NEC Versa S940 Review - NEC Versa S940 Review


In terms of connectivity, there are two USB 2.0 ports at the side, a four-pin Firewire connector and an Ethernet socket as well as a Type II PC Card slot. On the other side is a 56k modem connector but the rear is blank save for a power connector and a socket for the optional port replicator. The right hand side also features a CD-RW/DVD-ROM combo drive, so you won’t be able to burn DVDs on this machine. At the front there’s a 5-in-1 card reader able to accept SD, MMC, XD, and Memory Stick including its Pro variant. The main hard disk NEC has chosen is 40GB in size, which is pretty much the smallest capacity we’re seeing these days.

Unlike recent notebooks we’ve seen, the Versa S940 isn’t based on Intel’s new Sonoma platform, but is instead based on the original Centrino standard. It may not be cutting edge but it’s nevertheless decent. The 1.6GHz Pentium M can still do the job and this is backed up by 512MB of RAM. The graphics are supplied by Intel’s Extreme Graphics 2 for Mobile and share system memory – up to 64MB can be assigned in the BIOS. Take the word ‘Extreme’ with a pinch of salt though – it’s fine for general Windows work, but don’t even think about firing up the latest 3D games. We normally don’t bother with 3DMark testing on older graphics technology but I thought I’d try it anyway. In 3DMark 03, only the first test would run, and the score of 117 was inevitably laughable. That said, this isn’t really where NEC is aiming the Versa S940, so don’t read too much into its lacking 3D prowes.

Underneath the notebook is a fan, which only occasionally spun up after prolonged use to keep things nice and cool internally. There’s a heat vent at the left hand side though, and this did get fairly hot after a while.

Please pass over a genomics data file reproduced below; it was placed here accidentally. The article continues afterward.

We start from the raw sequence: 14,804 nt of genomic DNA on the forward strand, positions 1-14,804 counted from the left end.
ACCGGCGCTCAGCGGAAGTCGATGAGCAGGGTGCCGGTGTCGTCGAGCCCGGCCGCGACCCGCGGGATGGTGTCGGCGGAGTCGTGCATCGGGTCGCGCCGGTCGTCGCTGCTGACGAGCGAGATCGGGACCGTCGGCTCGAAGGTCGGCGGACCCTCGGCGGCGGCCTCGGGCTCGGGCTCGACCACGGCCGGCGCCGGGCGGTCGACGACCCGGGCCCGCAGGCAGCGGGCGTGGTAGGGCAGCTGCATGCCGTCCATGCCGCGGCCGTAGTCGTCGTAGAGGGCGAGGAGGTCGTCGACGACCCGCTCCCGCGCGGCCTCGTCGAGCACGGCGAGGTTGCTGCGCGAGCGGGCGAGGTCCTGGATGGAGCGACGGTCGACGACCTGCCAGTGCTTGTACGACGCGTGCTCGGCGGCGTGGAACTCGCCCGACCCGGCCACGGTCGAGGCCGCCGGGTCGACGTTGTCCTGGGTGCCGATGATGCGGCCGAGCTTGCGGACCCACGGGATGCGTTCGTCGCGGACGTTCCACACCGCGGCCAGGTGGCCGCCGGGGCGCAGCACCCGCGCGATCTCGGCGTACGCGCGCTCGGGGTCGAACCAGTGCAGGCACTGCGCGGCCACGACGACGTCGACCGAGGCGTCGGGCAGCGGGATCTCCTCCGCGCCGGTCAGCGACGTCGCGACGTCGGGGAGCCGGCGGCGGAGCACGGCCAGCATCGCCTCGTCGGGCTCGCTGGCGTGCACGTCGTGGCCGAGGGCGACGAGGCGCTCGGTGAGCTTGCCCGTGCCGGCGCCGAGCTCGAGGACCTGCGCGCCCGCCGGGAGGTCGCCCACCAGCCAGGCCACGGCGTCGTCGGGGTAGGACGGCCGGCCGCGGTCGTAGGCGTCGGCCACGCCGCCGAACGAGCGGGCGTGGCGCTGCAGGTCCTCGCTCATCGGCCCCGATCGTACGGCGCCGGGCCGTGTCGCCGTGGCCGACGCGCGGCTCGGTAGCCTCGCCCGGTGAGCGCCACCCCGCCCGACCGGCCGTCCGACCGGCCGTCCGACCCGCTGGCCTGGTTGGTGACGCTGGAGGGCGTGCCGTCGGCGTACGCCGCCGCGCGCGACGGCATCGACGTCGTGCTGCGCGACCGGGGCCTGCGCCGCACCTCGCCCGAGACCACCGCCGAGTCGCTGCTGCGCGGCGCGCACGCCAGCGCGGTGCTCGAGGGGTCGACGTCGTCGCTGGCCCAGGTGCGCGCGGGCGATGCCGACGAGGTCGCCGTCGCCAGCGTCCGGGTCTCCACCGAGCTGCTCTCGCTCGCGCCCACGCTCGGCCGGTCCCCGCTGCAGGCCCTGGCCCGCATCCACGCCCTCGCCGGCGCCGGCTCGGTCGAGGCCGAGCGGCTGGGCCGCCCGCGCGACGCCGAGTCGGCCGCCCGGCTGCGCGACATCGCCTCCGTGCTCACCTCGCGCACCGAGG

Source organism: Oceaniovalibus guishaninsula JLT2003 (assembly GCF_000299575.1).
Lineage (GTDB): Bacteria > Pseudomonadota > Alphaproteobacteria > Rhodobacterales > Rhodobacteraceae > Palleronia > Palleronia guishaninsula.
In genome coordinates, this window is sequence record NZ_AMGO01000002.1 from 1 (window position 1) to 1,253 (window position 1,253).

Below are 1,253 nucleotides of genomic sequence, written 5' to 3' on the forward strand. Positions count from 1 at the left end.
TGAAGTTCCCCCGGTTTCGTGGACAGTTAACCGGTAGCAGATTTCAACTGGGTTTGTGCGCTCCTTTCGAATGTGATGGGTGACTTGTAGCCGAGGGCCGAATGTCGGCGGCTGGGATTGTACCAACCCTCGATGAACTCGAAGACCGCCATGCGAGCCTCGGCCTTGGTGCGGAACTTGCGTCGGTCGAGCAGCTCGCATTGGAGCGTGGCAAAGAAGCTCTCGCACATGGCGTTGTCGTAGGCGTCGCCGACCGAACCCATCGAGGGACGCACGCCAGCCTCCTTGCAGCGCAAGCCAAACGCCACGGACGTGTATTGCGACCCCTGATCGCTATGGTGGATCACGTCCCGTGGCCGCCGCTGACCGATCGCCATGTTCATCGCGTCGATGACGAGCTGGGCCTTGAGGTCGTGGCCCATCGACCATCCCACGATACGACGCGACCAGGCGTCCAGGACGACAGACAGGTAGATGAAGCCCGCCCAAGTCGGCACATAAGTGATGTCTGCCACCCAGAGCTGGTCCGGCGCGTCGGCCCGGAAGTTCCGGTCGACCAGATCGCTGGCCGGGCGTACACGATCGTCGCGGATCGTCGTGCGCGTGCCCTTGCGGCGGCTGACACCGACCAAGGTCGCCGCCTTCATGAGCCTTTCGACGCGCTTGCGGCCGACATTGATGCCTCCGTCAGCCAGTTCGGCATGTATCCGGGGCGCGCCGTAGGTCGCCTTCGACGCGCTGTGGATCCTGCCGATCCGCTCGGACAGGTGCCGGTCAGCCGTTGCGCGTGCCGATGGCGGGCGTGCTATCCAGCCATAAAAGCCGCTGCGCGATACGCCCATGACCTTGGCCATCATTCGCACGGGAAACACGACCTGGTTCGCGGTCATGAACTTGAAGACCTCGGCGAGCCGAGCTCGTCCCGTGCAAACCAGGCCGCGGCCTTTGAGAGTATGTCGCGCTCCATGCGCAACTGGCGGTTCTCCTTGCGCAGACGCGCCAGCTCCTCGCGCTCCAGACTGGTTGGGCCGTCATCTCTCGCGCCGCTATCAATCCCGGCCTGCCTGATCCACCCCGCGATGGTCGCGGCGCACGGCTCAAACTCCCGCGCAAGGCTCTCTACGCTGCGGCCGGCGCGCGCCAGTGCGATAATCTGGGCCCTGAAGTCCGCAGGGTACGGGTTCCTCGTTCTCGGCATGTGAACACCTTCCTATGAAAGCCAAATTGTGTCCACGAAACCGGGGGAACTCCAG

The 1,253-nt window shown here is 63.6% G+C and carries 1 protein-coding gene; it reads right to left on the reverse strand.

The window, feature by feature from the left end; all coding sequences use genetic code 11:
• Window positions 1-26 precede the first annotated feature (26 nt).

In terms of performance the NEC is nothing to shout about, but it manages to keep its head up. The Sonoma based machines will give you more but the you’ll inevitably have to pay for the privilege. For what you’re getting, the £880 asking price seems fair. That said, MSI’s Mega Book S260 offers an even better specification for around the same money – it is Sonoma based and while the screen may be smaller, the resolution is similar and it features an X-Black type coating. MSi also promises a built-in DVD writer on production machines.

And it has to be said that the NEC branding wouldn’t convince me to go for this notebook alone. Overall, the chassis lacks class and NEC has done little to jazz it up. You won’t get the pride of ownership that you might from a Sony or IBM but then you’ll be saving hard cash instead.


The Versa is a solid if unspectacular notebook. It may be from a major brand but it’s very much a generic shell and is a step behind on terms of technology. However, its got the fundamentals right with a ‘that-bit-extra’ 13in diagonal screen size, a pleasingly large keyboard and impressive battery life, and this is what’s likely to win some buyers over.

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